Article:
Parents should be aware that many complementary health products, including dietary supplements and herbal medicines, have not been tested for safety or effectiveness in children. Because children’s metabolism and their immune, digestive, and central nervous systems are still maturing, side effects can differ from those seen in adults. This is especially true for infants and young children.
About 5 percent of children in the United States used dietary or herbal supplements in 2012. A dietary or herbal supplement may contain many compounds and its active ingredients may not be known. Also, what’s on the label may not be what’s in the bottle. Analyses of dietary supplements, including herbal supplements, sometimes find differences between labeled and actual ingredients. For more information, see NCCIH’s fact sheet Using Dietary Supplements Wisely.
Here are examples of other safety concerns for some supplements that are often given to children:
- Dietary supplements, including herbal products, may interact with other products or medications your child is taking or have unwanted side effects on their own. A common combination seen in children is acetaminophen and vitamin C, which slows the body’s processing of acetaminophen.
- St. John’s wort has been shown to interact with many medications, including antidepressants, birth control pills, seizure control drugs, and certain drugs used to treat cancer.
- Melatonin, a hormone used as a sleep aid, may alter the levels of other hormones in young children and should not be used by children with certain medical conditions such as hormonal disorders, diabetes, liver or kidney disease, cerebral palsy, seizure disorders, migraine, depression, and hypertension.
- Probiotics have been studied for gastrointestinal conditions in children, and studies report that giving probiotics (along with rehydration therapy if needed) is generally safe. However, there is evidence that probiotics should not be given to critically ill patients. Researchers also note that the long-term effects of probiotics and their safety in children have not been well researched.
- The American Academy of Pediatrics does not recommend multivitamins for healthy children and adolescents who eat a varied diet. According to a 2012 report, children who take multivitamins are at greater risk than nonusers of getting too much iron, zinc, copper, selenium, folic acid, and vitamins A and C. However, multivitamins may be needed for those who do not eat a varied diet, and those children who did not take multivitamins were found to have low levels of vitamins D and E and calcium.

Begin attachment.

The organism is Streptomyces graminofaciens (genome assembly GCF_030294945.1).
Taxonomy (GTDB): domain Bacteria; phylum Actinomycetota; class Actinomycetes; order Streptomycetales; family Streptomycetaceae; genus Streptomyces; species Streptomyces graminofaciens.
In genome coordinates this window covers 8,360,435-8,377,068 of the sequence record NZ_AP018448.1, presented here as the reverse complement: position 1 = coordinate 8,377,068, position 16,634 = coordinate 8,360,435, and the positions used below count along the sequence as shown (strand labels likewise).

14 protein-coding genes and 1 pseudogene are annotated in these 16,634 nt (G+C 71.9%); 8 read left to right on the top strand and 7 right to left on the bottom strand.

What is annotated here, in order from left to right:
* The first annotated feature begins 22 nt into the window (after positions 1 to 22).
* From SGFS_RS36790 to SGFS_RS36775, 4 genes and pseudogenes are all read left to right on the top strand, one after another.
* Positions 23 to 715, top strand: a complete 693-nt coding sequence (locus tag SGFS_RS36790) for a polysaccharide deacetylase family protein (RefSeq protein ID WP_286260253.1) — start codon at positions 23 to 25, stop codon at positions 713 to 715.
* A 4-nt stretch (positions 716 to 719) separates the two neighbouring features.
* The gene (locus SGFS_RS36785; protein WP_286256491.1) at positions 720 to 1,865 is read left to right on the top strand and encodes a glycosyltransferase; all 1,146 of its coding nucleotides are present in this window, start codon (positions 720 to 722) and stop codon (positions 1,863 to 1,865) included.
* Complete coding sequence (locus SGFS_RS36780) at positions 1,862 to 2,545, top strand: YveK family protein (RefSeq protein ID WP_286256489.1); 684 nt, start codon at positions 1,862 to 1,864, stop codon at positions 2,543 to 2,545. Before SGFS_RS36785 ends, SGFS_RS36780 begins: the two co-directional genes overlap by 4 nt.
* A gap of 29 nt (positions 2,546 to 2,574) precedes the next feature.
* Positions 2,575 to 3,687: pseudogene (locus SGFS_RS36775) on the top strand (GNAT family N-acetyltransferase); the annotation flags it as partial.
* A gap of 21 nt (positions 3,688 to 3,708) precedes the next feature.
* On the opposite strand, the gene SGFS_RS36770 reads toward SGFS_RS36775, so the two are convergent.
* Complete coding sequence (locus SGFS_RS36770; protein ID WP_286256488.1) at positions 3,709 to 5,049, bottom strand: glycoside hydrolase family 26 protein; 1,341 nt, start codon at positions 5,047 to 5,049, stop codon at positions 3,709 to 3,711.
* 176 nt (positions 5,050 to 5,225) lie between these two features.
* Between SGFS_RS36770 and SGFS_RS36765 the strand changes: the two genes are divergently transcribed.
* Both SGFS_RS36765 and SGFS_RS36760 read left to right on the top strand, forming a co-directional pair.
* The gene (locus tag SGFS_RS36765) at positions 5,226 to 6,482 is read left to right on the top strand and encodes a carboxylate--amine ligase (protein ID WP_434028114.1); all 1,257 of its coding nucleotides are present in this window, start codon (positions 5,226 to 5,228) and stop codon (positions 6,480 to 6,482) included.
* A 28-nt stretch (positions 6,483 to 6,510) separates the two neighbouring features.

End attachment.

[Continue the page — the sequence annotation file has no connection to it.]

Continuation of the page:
Supplements Targeting Body Image
Products such as those advertised to reduce weight or increase strength are popular among teenagers but could be dangerous.
- Several widely marketed bodybuilding products sold as dietary supplements have been found to contain steroids. In 2009, the U.S. Food and Drug Administration issued a warning to consumers to stop using any products that are being marketed for bodybuilding and that claim to contain steroids or steroid-like substances. These products are potentially harmful and could lead to serious liver injury, stroke, kidney failure, or other serious conditions.
- Weight-loss supplements may contain numerous untested ingredients and have not been examined for safety or effectiveness in children. The possibility of product contamination is a main safety concern about dietary supplements for both children and adults, but the danger may be greater for children. Supplements have been found to contain hidden prescription drugs or other compounds, particularly in dietary supplements marketed for weight loss. In addition, herbs are sometimes misused by people with eating disorders such as anorexia nervosa and bulimia nervosa to induce vomiting and control their weight.
- Because of possible health risks, the American College of Sports Medicine recommends against anyone younger than age 18 using creatine, a naturally occurring compound in the body taken to enhance athletic performance.
It’s important that parents talk with their child’s health care provider about any complementary health approach that is being used or considered, and parents should encourage their teenagers to do the same. For tips about talking with health care providers about complementary health products and practices, see NCCIH’s Time to Talk campaign.